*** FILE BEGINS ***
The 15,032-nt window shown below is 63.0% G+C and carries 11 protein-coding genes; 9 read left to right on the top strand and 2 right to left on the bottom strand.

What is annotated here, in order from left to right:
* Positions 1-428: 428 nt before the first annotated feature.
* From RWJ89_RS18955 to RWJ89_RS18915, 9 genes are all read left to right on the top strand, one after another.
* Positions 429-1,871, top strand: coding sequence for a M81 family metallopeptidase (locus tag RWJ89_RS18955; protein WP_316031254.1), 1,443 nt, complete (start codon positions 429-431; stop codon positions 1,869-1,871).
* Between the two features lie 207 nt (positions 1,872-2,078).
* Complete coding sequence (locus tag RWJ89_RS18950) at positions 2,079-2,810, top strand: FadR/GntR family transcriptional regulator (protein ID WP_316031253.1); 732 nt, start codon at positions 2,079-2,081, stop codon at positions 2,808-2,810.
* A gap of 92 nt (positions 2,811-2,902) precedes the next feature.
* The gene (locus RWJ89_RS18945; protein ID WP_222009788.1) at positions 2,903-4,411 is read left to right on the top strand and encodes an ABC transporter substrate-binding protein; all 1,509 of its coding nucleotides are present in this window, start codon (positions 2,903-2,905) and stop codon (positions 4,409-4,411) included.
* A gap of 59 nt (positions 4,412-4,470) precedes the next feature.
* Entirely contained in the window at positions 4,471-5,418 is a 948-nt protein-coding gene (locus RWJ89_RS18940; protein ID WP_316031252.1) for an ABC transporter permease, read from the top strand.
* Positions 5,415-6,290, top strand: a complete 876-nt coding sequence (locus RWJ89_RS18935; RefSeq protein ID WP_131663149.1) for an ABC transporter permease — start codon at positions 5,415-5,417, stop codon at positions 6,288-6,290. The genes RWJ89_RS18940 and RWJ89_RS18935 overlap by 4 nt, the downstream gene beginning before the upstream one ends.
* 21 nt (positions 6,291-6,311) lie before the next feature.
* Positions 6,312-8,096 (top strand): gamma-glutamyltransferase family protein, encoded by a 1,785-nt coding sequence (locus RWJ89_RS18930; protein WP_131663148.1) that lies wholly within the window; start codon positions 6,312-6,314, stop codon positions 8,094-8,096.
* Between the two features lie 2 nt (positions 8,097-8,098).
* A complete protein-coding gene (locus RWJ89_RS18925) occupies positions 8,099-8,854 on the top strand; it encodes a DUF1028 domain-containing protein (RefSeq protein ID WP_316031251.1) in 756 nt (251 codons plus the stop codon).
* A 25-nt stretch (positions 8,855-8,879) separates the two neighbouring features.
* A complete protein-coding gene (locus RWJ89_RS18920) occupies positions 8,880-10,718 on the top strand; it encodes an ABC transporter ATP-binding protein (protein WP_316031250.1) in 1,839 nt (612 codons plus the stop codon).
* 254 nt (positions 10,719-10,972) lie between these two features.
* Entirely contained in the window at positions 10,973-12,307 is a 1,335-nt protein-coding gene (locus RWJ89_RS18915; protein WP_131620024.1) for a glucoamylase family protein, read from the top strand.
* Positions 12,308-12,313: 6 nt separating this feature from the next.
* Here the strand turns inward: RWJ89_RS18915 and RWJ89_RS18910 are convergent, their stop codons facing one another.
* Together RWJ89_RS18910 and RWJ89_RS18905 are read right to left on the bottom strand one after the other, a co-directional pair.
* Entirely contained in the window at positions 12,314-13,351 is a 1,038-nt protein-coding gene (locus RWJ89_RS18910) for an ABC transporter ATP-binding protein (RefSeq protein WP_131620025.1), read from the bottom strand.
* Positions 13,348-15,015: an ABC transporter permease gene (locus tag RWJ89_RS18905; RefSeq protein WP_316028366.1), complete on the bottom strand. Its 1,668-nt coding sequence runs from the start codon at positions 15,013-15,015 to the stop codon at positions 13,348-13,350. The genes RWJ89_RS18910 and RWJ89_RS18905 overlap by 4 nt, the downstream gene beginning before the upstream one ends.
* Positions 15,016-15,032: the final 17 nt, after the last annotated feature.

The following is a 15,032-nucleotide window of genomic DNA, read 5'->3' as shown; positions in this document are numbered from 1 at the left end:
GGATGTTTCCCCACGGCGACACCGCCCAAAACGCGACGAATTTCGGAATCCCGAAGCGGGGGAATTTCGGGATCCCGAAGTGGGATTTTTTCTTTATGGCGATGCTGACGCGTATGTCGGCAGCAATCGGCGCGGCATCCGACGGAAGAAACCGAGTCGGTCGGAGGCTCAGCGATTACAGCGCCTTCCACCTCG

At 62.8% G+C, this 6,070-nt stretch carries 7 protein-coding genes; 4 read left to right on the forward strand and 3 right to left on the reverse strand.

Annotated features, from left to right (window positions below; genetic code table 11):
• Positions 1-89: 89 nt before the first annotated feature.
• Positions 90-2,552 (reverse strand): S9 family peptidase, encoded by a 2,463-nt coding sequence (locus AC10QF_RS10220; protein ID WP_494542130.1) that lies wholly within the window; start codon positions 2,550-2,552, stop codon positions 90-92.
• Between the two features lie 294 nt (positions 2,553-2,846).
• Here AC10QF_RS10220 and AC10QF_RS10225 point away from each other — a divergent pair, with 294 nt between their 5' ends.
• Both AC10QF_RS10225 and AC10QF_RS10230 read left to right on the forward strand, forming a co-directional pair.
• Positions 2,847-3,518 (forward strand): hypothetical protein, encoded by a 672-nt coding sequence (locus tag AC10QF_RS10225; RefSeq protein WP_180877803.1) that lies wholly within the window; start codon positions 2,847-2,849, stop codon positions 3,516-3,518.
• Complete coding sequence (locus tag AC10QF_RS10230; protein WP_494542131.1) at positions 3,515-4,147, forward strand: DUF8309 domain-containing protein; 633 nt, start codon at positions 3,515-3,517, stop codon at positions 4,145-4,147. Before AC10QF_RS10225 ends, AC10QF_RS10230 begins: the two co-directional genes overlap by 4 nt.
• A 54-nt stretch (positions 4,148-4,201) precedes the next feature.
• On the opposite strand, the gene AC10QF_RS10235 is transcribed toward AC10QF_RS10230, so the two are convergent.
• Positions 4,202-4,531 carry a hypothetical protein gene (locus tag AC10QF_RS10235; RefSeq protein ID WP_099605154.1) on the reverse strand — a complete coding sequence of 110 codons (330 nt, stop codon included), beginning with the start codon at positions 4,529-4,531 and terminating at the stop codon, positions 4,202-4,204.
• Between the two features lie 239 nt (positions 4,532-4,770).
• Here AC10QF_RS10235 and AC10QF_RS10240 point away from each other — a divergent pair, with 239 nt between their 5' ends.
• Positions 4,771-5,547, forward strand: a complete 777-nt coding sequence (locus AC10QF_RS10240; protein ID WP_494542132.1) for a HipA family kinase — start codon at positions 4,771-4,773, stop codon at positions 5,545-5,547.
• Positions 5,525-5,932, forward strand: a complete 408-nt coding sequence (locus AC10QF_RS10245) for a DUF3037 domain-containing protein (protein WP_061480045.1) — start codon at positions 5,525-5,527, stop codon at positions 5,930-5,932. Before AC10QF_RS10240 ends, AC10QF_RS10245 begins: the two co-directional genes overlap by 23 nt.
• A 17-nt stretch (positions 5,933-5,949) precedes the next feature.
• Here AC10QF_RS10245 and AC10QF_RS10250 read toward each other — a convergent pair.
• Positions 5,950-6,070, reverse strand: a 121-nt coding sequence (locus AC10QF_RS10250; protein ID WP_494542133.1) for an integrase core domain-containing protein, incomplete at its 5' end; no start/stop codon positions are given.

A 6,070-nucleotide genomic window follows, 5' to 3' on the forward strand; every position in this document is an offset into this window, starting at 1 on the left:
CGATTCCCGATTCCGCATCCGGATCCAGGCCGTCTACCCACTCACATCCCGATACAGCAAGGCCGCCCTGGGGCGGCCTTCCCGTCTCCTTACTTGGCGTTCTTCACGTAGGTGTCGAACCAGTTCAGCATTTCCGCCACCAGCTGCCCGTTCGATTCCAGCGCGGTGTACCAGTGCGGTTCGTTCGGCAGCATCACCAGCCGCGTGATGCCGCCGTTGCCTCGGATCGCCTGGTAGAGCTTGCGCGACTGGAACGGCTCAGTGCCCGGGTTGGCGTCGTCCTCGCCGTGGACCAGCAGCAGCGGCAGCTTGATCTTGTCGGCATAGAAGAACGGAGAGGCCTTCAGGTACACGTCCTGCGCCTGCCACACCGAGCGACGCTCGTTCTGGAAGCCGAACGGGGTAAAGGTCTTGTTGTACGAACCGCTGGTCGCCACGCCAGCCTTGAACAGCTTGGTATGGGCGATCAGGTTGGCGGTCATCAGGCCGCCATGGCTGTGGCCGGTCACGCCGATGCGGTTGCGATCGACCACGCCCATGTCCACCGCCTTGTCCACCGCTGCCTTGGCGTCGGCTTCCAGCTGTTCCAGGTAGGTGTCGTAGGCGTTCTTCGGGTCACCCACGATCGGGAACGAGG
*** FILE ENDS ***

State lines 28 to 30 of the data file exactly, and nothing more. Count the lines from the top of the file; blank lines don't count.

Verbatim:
GGATGTTTCCCCACGGCGACACCGCCCAAAACGCGACGAATTTCGGAATCCCGAAGCGGGGGAATTTCGGGATCCCGAAGTGGGATTTTTTCTTTATGGCGATGCTGACGCGTATGTCGGCAGCAATCGGCGCGGCATCCGACGGAAGAAACCGAGTCGGTCGGAGGCTCAGCGATTACAGCGCCTTCCACCTCG

At 62.8% G+C, this 6,070-nt stretch carries 7 protein-coding genes; 4 read left to right on the forward strand and 3 right to left on the reverse strand.

Annotated features, from left to right (window positions below; genetic code table 11):